Is it Cheaper to Build a Home or Buy One?

This week we will be talking about, “is it cheaper to build a home or buy one”? So stay tuned, and we’ll get right to it.

Hey guys! Randy here with NextHome Treasure Valley. I’m a Realtor® in the Mountain Home and Boise Idaho area. About a month ago, a friend of mine that I’ve been working with asked me if it is cheaper to build a new home or buy one. He had a company that he had been looking at online, and he asked me my opinion on it. I was honest and told him that I’ve never dealt with a new-build so let’s find out. So, we set up a consultation with an unnamed company here in the Boise area. They were pretty informative. The gentleman that we met with was going over some stuff with us and answering questions. Then I also researched it, so hopefully, we can answer some of that for you.

With new-builds, there are some plusses, and there are some minuses. So, with new builds, the house is going to be brand-new. More than likely, you’re not going to have a lot of repairs to do. You get to do the cool stuff like picking the cabinets, choosing the colors. Sometimes the builders are going to offer incentives. So, they might throw in appliances, or they might pay individual costs. But, usually, it does cost a little bit more. And the one thing that stood out from our meeting is, we were asking about the land and recommend land for us to look at? They said no, you would actually want to find land on your own, and then we can tell you if that land will work for us or not. You might have to get building permits in your area. So you want to do your due diligence on that. There was the cost of the building of that house, there was the land cost, and then there was a third cost of development costs. He said that that is standard for all the homes they build. You have to do the development part and pay for the house. So the attraction for when my friend was looking at the houses online was this price tag that they were showing, but you’re not seeing the full picture. You’re only seeing the outer shell if you will. So that’s something to keep in mind when you’re doing a new-build, and it can take up to 6 to 8 months before you get into the house.

Sometimes quicker, of course, and sometimes might even take longer. But the average is about six to eight months from what I am researching. Also, if you are a yard person, this may go one way or the other. Often, the yards are a blank canvas, so if you’re someone who likes to get out there and create for yourself, that might be what you’re looking for. You might want to see a bunch of dirt when you open the door so you can lay sod, you can plant seeds, or you can do whatever you wish to—trees, flowers, what have you. But to many people, they don’t want to deal with that part. So it’s all going to be about you and your perspective. Do you want to go out there and deal with that, or do you want to put in Astroturf? Whatever it is that you’re looking to do.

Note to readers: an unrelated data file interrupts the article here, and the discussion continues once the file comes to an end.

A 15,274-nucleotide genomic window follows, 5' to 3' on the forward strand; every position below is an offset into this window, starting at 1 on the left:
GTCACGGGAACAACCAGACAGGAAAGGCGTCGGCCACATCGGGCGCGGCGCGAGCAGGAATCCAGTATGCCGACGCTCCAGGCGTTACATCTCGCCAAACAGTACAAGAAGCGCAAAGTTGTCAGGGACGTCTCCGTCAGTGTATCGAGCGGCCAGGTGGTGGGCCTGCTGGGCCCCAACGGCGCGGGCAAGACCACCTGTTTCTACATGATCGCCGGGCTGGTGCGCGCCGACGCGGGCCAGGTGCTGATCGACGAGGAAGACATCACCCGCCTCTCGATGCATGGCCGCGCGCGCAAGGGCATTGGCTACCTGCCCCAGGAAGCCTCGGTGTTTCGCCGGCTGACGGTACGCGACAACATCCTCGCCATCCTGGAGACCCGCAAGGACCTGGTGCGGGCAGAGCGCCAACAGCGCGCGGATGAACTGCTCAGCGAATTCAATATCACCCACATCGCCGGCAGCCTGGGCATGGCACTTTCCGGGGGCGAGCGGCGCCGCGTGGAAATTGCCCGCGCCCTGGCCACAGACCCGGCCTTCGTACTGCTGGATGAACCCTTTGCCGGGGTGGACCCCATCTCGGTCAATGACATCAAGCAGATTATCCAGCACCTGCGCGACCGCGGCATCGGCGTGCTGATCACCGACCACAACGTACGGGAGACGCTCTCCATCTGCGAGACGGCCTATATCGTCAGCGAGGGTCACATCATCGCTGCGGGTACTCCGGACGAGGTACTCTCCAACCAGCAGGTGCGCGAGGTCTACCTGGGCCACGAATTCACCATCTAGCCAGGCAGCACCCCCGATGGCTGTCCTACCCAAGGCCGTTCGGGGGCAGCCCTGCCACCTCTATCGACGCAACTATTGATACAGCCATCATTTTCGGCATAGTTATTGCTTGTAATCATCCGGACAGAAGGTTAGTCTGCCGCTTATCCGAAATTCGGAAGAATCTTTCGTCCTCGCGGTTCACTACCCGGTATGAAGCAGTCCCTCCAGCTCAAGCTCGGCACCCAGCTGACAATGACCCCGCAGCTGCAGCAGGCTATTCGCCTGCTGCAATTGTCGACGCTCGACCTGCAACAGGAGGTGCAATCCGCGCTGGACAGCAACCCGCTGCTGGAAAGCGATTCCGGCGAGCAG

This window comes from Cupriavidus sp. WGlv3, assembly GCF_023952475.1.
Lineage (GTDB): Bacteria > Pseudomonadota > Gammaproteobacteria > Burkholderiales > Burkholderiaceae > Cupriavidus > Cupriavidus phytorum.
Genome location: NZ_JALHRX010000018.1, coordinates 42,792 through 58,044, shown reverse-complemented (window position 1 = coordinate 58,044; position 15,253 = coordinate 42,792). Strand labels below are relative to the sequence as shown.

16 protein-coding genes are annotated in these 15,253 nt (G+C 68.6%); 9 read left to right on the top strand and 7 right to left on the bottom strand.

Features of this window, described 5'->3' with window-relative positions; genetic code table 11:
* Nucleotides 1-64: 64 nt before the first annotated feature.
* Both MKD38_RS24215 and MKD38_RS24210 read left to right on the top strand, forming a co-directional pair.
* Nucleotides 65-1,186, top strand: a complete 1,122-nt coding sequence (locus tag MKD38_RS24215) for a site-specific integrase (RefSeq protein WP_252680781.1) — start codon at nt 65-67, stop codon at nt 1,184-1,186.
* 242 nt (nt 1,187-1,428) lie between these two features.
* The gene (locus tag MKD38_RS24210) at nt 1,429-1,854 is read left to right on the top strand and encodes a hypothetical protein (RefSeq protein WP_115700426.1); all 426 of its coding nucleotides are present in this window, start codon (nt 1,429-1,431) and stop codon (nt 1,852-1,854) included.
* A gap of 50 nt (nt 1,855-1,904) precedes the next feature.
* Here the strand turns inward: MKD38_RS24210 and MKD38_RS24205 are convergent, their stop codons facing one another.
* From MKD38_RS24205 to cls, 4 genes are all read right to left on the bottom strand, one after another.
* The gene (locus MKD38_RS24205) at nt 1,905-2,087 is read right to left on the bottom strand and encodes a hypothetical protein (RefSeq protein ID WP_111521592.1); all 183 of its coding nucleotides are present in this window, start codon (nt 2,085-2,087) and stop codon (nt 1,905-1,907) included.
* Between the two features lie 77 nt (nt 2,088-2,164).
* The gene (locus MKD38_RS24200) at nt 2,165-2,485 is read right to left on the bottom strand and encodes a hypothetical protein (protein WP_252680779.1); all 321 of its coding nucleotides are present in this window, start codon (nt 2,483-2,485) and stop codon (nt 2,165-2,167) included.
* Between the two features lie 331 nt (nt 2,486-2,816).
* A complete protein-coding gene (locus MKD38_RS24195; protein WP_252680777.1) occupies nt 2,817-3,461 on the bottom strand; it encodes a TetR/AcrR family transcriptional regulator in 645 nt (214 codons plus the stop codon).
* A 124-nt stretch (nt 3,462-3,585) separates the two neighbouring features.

So now we talk about already lived in homes. They probably cost a little less, but there’s a good chance that you’re going to have to do repairs on those homes. Sometimes that’s okay. One of the clients I worked with in the past wanted a home that they could work on instead of a more modern home but had a little bit less square footage. They wanted the house to have square footage that they could work on. They were looking forward to doing the work. Many times, people watch Property Brothers and Fixer Upper and want to go out and do some of that work themselves. They weren’t looking to flip the home, this was their home, but the extra work didn’t bother them because that’s what they wanted. As you’re looking at older homes, even some newer ones, like within the last five years, might need some work. Usually, they are ready to move in already. New-builds often have to wait for 6 to 8 months, and you might be prepared to get in there now. So that might be a deciding factor in whether or not you want to build a house. There are also spec homes, and stuff like that. You can get in a lot quicker, but you would have to look into the details and see if it would still be like a new-build home. Often, pre-lived in homes already have appliances in them, so that might be a cost that you get to save. However, sometimes appliances are old. That same client I was telling you about had an old oven, and they had made up their minds before they moved in that the oven was being donated. It wasn’t something that they wanted to keep. So it could be a good thing or a bad thing. You might be walking into brand-new appliances that the past owners had bought, but maybe they don’t fit in the new house, and they’re not taking them. Perhaps they don’t want to bother with it. Sometimes past pets might be an issue, or someone smoked in the house before, and maybe you have allergies to either one of those. That’s something else you have to keep in mind with a pre-existing home, where a new-build more than likely you’re not going to have as much of that issue. It’s just like buying a car. If you purchase a brand new car, it’s excellent, but you pay a little bit more. It’s your car, and you’re the only one that’s been in that car. If you buy a pre-purchased vehicle, a lot of the bugs may have been worked out already.

So, just like anything, you want to see what works best for you and decide. So thank you for watching the video. If you have any questions, my contact information is below, so if you’re looking to move to the Boise area, you can get a free relocation guide go to TVGuide.RandyWRealEstate.com. Thank you so much. Have a great day, and thanks for stopping by.